The deal covers patients enrolled in drug benefit plans managed by CVS. And the news comes on the heels of AbbVie's announcement of a deal with CVS competitor Express Scripts, which will offer AbbVie's hepatitis C treatment, Viekira Pak, exclusively.

Rhode Island Public Health Association / Rhode Island Department of Health

A couple of years ago, I read an issue brief written by Brad Brockmann with the Rhode Island Center for Prisoner Health and Human Rights. The brief, called "Hepatitis C: Threat and Opportunity," depicted the number of HIV cases against the number of Hepatitis C cases in Rhode Island in 2007 - 2008 in a bar graph. The bar for the number of hep C cases was much, much higher.

Kristin Gourlay / RIPR

Rhode Island’s prisons are grappling with a dilemma. Hundreds of inmates have hepatitis C. New drugs can cure it. But they’re so expensive the department of corrections can’t afford them for every inmate who’s sick.

In this next part of our series “At the Crossroads,” a look at how prison officials decide who gets treated first.

No surprise here: the Philadelphia Transportation Authority is suing Gilead, maker of the expensive new hepatitis C drugs Sovaldi and Harvoni, over the cost of those drugs. A course of Sovaldi, not including drugs you might have to take in combination with it, as some patients do, costs $84,000. Harvoni, which won FDA approval more recently, costs $94,000.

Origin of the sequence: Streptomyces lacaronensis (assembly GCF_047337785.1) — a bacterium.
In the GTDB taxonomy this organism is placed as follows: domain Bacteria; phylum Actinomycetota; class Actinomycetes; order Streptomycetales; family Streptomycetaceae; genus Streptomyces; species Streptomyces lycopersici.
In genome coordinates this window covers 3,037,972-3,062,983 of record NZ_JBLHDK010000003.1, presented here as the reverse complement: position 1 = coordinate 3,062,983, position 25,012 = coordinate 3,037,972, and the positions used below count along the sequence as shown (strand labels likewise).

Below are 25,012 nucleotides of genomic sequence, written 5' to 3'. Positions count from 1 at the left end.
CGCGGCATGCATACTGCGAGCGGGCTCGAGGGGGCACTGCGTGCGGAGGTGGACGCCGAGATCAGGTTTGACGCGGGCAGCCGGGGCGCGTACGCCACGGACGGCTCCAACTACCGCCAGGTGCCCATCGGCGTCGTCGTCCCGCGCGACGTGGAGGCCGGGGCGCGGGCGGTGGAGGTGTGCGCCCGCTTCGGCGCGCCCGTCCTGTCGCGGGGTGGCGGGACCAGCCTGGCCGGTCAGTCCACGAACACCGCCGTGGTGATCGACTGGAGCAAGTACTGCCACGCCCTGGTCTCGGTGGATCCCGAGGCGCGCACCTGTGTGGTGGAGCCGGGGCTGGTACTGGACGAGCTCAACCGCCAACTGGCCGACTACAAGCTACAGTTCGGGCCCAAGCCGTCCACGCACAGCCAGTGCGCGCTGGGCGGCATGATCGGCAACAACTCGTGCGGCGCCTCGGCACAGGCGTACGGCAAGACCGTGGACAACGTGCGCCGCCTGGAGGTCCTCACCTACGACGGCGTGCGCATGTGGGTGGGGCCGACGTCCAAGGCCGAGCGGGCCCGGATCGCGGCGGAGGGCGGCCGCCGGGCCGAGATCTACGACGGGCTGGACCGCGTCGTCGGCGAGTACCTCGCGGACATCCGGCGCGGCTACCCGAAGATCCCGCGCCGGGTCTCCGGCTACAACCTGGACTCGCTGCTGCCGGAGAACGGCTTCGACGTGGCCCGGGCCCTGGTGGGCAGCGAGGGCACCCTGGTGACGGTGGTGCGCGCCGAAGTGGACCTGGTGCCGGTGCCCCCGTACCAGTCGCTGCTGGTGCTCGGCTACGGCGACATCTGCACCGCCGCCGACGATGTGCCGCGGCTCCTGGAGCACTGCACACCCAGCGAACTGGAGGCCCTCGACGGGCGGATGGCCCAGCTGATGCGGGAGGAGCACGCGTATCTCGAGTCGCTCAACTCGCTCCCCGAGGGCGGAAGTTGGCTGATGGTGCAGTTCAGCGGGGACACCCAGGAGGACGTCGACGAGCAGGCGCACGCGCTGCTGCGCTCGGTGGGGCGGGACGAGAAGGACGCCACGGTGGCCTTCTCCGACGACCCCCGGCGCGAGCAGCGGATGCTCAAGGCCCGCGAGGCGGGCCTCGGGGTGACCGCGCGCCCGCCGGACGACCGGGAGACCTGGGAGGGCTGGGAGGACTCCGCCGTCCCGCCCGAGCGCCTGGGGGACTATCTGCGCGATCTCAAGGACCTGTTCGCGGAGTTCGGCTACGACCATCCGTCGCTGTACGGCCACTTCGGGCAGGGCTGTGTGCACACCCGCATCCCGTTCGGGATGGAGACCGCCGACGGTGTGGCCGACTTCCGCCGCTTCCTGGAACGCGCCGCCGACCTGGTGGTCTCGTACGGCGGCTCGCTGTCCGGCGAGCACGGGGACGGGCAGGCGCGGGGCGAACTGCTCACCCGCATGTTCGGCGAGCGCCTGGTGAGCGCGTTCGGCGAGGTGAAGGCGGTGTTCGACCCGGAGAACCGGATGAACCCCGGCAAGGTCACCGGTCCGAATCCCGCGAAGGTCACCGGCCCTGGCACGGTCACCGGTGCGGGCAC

According to the Philadelphia Star Tribune:

At The Crossroads, Part 6: Veterans Harder Hit By Hep C

Dec 5, 2014
Screenshot of live stream of hearing

In our ongoing series about hepatitis C, we look now at one of the hardest hit populations: veterans. Hep C is three times more prevalent among vets than in the general population. The Veterans Health Administration has the country’s largest hepatitis C screening and treatment program in the country. But that program is struggling to pay for new treatments – and the rising number of veterans who need them.

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What’s the price of a human life? Many of us would say each life is priceless. But health economists sometimes have a number in mind.

Want to know what that number is?

In this part of our series “At the Crossroads: The Rise of Hepatitis C and The Fight To Stop It,” we'll tell you that - and more. We go beyond the high price of new hepatitis C drugs  to ask: how much is too much? And what the heck is a "quality adjusted life year" anyway?

At The Crossroads: Hepatitis C Resources In RI

Nov 25, 2014

For the past several weeks we've been airing stories from our series, "At the Crossroads: The rise of hepatitis C and the fight to stop it." Maybe you've been wondering, hey, should I get tested? Where can I do that? And what's it like?

Wonder no more. Here's a collection of resources to get you started.

At The Crossroads: How Will Medicare Grapple With Hep C?

Nov 21, 2014

My recent story about the high cost of new hepatitis C treatments focused on the difficulty of deciding who gets these new drugs now and who has to wait. That's because, while new drugs like Sovaldi and Harvoni (both made by Gilead) promise to cure a lot of people, they're so expensive we simply couldn't afford to treat everyone who's infected right now.